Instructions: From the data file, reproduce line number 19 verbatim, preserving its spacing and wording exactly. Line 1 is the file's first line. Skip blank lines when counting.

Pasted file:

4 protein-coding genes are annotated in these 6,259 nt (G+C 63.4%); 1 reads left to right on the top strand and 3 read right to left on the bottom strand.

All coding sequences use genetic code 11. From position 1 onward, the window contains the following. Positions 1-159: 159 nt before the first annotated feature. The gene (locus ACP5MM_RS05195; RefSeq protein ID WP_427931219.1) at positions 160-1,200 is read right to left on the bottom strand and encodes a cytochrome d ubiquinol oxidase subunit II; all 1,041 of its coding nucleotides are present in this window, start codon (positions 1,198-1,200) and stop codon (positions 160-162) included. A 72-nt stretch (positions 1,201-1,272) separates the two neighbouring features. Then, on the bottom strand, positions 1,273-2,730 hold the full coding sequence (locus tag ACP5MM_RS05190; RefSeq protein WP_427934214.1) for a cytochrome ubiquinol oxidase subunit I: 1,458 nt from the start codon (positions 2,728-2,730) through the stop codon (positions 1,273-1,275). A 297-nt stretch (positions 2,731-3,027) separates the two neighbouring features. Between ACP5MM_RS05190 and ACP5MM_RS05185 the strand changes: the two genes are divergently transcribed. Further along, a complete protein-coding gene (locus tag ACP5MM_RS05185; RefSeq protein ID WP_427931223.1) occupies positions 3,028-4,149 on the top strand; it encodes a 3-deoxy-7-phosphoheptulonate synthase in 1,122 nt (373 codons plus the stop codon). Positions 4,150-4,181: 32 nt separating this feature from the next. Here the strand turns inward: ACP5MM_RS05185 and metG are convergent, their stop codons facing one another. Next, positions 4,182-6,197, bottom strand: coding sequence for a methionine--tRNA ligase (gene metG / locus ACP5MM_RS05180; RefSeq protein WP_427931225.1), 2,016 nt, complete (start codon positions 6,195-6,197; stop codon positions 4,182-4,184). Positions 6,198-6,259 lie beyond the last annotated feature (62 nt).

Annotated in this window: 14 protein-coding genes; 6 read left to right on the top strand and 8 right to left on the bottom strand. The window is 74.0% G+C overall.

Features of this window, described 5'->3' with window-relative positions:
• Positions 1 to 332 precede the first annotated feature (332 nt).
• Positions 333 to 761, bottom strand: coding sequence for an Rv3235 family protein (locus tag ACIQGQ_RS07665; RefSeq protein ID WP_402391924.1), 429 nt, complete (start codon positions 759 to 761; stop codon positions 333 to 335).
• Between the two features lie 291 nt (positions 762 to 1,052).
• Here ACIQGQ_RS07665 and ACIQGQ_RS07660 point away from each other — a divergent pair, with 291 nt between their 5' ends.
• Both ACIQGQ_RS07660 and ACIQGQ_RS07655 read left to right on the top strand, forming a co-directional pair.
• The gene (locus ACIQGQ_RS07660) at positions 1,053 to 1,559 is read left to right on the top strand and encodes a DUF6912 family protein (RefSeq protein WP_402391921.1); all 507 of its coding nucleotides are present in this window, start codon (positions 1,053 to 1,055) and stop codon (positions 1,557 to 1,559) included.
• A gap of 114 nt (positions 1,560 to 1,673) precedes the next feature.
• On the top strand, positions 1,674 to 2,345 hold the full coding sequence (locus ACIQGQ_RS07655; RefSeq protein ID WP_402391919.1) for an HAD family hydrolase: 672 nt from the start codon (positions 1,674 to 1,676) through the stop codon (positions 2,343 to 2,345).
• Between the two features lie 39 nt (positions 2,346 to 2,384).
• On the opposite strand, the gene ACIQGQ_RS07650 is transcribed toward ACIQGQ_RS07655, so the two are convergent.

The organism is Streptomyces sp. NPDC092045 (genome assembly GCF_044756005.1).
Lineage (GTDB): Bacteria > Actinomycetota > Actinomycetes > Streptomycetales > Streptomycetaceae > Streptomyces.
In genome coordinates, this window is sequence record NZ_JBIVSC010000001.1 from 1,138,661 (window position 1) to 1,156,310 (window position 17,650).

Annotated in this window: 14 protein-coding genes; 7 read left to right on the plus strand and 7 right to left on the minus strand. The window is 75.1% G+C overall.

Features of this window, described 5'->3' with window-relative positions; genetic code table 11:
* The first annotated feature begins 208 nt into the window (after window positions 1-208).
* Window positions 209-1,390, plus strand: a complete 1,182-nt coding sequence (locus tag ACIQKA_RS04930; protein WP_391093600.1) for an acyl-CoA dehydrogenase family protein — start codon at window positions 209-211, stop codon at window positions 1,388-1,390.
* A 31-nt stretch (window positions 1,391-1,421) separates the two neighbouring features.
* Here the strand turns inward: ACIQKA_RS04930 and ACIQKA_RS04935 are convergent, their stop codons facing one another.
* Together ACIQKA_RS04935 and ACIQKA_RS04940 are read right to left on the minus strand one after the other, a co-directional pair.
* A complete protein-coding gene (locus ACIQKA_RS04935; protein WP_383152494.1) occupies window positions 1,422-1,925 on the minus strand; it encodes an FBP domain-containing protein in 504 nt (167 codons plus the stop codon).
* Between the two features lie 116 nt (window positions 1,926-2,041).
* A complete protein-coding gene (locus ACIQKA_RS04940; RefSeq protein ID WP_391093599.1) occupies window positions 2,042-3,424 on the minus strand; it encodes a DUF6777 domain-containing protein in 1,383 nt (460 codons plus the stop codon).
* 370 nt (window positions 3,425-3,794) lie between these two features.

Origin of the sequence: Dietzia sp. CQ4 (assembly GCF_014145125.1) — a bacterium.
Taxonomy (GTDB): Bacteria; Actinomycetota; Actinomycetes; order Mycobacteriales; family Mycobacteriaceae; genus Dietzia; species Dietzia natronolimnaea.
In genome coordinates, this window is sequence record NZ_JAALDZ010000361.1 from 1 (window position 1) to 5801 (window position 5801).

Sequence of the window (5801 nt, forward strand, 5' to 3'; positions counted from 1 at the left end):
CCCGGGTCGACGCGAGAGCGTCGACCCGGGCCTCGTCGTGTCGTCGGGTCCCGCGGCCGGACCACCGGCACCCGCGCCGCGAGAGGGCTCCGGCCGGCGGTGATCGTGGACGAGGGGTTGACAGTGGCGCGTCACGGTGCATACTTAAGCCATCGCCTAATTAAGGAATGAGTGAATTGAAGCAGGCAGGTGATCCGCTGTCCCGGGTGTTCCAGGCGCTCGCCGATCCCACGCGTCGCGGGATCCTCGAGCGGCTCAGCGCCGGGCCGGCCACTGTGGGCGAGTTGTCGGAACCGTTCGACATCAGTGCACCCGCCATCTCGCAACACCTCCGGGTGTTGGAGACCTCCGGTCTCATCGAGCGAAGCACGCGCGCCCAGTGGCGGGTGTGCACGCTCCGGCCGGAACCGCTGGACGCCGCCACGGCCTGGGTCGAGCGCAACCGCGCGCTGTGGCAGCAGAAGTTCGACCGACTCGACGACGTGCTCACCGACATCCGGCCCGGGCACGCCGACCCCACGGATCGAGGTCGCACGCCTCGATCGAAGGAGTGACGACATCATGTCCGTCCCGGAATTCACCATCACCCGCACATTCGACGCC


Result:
Features of this window, described 5'->3' with window-relative positions; genetic code table 11: